by Nathaniel Buechler
Sea lions are categorized into the suborder Pinnipedia in the family Otariidae. The seal and the walrus share this order also. Pinnipeds range in size from 140 lbs (the Baikal seals) to 8,000 lbs (the Elephant seal)! Sea lions are also sometimes referred to as eared seals or fin seals. This is because sea lions have much more fur then seals and have earflaps, where the seal has only ear holes without flaps. The seal has shorter fins and hind flippers too. Seals cannot use their front flippers to help them walk because of the flipper size. The sea lion, however, can walk on land easily because of its large fins.
Pinnipeds are carnivores. Most of the sea lion’s diet is made up of fish. Hunting by night, the sea lion usually grabs it’s prey and swallows it whole! They do not use their nose much, and use their senses of sight and hearing to find food. Like cats, they also use their vibrissae, or whiskers to feel where shellfish may be lying.
The sea lion’s main predators are sharks, orca whales and humans. Most attacks on people by sharks have been an incident when the shark has mistaken a person for a seal or sea lion. (This happens most often when the person is on a surfboard, because the outline makes them look like a pinniped.)
Smell: Sea lions are not able to smell underwater, but their sense of smell on dry land is amazing. Female sea lions use smell to tell which pups are theirs, and males use smell for mating purposes.
Sight: Sea lions may not be able to see in color. We are not sure about that. Perhaps they can see shades of blue and green, the way that dogs see black, white and gray, but nobody knows for sure. In their eyes, they have a tapetum lucidum, which is what cats have that make their eyes glow at night. Having this increases the sea lion’s ability to see well in the dark. When they come out of the water, a thin sheet covers their eyes to protect them from sand and debris.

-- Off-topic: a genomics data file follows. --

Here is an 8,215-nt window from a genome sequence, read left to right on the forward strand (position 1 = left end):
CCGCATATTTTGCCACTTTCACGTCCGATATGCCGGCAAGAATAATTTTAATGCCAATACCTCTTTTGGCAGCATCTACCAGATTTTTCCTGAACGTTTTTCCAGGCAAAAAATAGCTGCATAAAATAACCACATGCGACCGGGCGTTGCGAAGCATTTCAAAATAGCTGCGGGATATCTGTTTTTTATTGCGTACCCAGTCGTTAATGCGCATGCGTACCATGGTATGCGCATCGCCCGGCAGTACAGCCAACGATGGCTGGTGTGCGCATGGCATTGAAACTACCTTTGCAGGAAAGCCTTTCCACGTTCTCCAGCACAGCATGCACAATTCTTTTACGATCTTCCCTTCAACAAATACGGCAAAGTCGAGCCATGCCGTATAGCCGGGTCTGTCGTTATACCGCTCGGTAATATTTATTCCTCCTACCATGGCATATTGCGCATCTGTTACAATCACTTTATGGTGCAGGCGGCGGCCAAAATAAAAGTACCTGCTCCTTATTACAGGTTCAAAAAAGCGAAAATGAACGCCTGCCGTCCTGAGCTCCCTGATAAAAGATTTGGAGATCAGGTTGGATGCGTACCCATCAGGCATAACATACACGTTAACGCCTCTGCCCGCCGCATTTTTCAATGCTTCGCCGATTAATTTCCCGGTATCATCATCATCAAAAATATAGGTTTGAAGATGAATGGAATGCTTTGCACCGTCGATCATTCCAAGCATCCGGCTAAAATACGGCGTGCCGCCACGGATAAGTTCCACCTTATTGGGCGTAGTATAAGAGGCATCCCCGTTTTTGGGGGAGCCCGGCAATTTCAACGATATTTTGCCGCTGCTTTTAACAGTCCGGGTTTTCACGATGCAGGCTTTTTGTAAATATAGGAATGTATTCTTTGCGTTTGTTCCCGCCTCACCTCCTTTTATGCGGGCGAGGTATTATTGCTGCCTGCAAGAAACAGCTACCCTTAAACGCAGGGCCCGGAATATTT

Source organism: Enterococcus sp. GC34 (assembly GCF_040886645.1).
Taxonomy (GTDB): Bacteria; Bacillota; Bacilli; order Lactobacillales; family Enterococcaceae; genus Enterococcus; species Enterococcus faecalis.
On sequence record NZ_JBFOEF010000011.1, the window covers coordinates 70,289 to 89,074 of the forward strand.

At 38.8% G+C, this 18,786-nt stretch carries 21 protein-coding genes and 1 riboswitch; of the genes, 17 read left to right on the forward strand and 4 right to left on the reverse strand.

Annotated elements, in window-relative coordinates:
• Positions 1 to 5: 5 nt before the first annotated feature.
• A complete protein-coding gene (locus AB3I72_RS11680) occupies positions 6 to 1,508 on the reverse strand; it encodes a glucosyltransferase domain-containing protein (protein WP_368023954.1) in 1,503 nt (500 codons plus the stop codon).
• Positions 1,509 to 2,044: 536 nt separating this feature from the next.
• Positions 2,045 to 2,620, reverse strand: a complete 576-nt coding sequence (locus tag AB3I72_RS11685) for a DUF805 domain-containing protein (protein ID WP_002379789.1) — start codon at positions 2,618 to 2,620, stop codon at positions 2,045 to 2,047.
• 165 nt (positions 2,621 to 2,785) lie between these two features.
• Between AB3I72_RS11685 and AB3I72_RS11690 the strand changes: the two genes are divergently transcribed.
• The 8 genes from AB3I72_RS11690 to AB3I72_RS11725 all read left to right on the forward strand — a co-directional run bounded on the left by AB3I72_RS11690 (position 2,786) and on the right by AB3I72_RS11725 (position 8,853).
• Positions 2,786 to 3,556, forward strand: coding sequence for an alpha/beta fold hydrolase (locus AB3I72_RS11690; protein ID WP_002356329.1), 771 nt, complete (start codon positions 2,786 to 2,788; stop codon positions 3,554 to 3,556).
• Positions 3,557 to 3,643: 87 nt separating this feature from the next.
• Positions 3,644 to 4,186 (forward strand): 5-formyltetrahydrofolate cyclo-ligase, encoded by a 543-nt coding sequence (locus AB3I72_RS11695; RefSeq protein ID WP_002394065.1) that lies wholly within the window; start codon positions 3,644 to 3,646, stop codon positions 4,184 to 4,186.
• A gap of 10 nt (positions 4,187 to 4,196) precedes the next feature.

Sea lions do not have a very good sense of taste. They are close to being able to taste nothing, so they could be eating anything at all, just so long as it smells good.
On land, sea lions sleep like we do at West Sound Academy in the couch corner, often lying on top of their friends. If they are in shallow enough water, they will sleep under the surface and occasionally come up for air. When they are out in deep water, they sleep on the surface with their nose pointing towards the sky.
Sea lions have the ability to stay underwater for an average of eight to twenty minutes! This is because they have a better tolerance for carbon dioxide than we do. Also, oxygen collects in their heart instead of to less vital organs like the air we breathe does. Believe it or not, sea lion’s nostrils are closed when they are relaxed, and the sea lion has to use special muscles to open them and breathe.
Sea lions live mostly in shallow, very cold water, but are spread throughout the world. Only a few ever enter fresh water.
- www.seaworld.org/Pinnipeds/whatarethey. html